COMMUNICATING WITH PLAYERS, TEAM OFFICIALS AND

COMMUNICATING WITH PLAYERS, TEAM OFFICIALS AND
COMMUNICATING WITH PLAYERS, TEAM OFFICIALS AND
SPECTATORS
Clear confident whistling and signals are an important part of refereeing. It
shows everyone that you are certain of your decision and that in turn leads to
confidence in you as a referee from the players, coaches and fans. If they
are confident in what you are doing they are less likely to question your calls
and therefore there is less likely to be a problem.
If you see a foul blow your whistle with a loud sharp tone so that
everyone can hear it. Delay in giving a foul can lead to people getting
upset. Once you have blown your whistle to stop the game everyone will look
at you to see what is happening. At this time you clearly indicate which
team has been awarded the free kick by pointing the direction in which
they are attacking. Your arm should be straight but raised to about 45
as in the illustration to your left. The same signal applies for a throw in or
corner kick. If the award is a goal kick then point downward at the goal area.
When a goal is scored blow your whistle and point towards centre field.
If the free kick you have awarded is an indirect kick, for say an offside or
dangerous play (i.e. a goal cannot be scored directly from it), then you must
communicate this to everyone. Once you have signaled the free kick as
described above, raise your arm straight in the air. You must maintain this
signal from before the free kick is taken until a player different from the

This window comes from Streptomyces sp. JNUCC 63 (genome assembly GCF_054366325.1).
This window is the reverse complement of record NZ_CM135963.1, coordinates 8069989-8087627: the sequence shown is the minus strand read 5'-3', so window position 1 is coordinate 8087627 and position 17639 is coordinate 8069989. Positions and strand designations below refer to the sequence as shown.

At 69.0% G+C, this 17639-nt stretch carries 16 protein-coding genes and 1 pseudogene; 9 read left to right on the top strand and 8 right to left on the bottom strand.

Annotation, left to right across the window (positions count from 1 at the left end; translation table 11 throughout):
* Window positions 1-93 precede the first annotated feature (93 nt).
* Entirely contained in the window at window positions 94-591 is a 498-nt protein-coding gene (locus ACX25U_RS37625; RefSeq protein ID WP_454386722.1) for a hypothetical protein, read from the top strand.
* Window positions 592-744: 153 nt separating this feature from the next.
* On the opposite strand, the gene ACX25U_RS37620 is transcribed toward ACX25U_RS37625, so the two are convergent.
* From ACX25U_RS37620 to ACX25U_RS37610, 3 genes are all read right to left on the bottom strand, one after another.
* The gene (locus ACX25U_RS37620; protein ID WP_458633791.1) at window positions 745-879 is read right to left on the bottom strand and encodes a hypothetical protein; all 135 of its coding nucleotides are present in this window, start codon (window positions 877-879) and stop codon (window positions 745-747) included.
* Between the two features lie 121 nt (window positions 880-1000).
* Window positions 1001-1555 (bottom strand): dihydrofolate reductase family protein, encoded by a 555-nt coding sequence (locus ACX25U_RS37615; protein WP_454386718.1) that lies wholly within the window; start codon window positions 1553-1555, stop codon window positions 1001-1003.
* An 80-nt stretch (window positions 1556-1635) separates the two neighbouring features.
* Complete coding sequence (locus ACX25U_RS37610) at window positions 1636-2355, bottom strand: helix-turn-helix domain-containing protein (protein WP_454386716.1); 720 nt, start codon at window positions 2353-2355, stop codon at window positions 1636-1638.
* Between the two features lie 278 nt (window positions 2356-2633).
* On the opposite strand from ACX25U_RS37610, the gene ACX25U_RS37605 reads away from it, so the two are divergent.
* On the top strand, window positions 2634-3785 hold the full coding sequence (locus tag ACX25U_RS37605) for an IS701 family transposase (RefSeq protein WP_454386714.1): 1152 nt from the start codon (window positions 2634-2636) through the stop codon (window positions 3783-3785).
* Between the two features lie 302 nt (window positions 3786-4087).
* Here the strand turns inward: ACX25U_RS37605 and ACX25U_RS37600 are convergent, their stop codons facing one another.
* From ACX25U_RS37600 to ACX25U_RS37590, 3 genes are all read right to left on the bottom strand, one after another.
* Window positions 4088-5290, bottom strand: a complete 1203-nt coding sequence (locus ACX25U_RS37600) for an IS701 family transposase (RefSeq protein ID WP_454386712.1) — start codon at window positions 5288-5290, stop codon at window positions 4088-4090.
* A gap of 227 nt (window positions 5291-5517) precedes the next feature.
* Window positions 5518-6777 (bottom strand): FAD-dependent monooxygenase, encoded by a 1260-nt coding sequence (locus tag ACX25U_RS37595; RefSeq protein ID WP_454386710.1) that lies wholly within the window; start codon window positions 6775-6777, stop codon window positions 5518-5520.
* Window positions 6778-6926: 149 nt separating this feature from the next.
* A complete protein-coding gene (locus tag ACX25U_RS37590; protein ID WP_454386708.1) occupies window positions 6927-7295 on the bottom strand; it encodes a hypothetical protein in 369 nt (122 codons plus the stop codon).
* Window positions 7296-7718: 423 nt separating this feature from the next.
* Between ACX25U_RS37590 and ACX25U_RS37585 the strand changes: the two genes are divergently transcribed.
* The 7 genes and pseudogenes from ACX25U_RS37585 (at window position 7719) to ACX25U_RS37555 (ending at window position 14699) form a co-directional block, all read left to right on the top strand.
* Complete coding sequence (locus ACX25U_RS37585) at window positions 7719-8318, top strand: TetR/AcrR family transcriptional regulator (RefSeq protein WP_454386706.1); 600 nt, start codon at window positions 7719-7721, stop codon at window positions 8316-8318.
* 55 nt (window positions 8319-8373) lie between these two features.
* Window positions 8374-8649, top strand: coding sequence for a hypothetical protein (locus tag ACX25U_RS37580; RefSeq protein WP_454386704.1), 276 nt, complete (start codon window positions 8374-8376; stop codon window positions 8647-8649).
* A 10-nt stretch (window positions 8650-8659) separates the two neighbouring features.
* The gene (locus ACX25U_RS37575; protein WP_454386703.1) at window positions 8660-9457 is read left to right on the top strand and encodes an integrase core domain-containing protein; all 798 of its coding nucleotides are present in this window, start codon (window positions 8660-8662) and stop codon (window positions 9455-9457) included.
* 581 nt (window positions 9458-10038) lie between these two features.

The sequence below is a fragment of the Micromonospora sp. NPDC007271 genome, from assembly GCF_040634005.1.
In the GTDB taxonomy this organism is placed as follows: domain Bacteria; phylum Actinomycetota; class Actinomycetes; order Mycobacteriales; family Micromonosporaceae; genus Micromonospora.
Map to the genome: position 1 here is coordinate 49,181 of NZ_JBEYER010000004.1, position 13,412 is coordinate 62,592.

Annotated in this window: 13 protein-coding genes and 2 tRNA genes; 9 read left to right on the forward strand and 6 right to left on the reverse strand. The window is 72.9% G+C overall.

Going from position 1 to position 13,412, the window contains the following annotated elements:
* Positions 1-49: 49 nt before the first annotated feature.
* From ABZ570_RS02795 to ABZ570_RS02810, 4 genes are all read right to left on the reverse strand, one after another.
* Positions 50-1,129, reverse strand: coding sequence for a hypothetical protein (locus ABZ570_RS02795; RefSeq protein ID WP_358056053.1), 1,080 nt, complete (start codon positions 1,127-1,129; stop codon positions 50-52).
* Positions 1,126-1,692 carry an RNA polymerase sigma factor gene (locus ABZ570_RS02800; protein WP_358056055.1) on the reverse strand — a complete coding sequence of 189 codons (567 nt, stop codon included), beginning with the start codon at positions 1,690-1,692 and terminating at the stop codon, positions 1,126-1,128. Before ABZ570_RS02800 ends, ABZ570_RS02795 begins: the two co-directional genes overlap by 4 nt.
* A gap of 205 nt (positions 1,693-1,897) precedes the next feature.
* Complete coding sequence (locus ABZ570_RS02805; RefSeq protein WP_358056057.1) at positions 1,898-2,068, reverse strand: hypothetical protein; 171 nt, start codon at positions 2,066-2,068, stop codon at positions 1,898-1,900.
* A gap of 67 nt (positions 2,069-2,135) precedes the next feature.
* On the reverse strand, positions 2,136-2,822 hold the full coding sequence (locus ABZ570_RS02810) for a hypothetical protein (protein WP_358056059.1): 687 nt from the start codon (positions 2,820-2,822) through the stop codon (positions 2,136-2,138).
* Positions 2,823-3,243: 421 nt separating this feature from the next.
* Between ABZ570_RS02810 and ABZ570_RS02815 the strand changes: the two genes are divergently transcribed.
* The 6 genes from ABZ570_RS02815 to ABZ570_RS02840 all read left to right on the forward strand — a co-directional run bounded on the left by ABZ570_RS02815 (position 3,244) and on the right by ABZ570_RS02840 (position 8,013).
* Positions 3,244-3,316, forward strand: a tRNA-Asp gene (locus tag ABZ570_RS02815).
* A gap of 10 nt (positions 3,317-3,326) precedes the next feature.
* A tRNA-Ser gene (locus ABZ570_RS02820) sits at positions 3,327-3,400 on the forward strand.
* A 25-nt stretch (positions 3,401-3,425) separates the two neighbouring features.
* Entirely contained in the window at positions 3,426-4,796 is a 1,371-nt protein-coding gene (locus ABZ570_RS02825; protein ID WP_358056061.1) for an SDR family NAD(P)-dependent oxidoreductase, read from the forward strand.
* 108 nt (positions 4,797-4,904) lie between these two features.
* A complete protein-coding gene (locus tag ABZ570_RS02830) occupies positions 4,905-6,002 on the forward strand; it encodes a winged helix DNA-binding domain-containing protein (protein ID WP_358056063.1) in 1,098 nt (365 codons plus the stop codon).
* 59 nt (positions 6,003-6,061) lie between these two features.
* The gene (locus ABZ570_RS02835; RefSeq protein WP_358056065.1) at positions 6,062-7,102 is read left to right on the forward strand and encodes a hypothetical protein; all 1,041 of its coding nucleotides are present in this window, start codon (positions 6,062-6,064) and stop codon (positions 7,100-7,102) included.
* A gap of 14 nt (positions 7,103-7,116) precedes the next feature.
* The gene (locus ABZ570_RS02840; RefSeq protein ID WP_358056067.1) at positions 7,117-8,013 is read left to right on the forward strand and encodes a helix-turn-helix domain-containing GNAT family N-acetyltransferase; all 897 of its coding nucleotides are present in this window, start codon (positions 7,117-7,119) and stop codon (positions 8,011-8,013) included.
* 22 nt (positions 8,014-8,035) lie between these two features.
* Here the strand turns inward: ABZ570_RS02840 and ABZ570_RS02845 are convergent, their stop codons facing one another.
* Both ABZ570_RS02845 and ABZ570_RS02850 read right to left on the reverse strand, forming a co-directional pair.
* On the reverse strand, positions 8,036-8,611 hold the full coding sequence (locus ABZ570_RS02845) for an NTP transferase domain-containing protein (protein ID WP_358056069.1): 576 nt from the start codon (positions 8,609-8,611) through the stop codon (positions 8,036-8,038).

one taking the kick has touched the ball or it has gone out of play.
If a player is fouled (not seriously) and that team retains possession of the
ball you can, if you wish to, play advantage by allowing the game to
continue. By shouting “play on, advantage” and sweeping your arms
forwards and upwards as in the illustration to the left everyone will know that
you have seen the foul but have chosen to allow the play to continue.
If you have reason to caution a player (and show him/her a yellow card) or
dismiss a player (and show him/her a red card) then make sure that
everyone clearly sees the player who is being disciplined. Do not stand too
close to a player or too far away from a player when doing this. A distance
of about 10 feet is about right. Once you have written down the players’
number and team, raise the appropriate card in the air with a straight
arm and then lower your arm.
WYSA insert
March 2007
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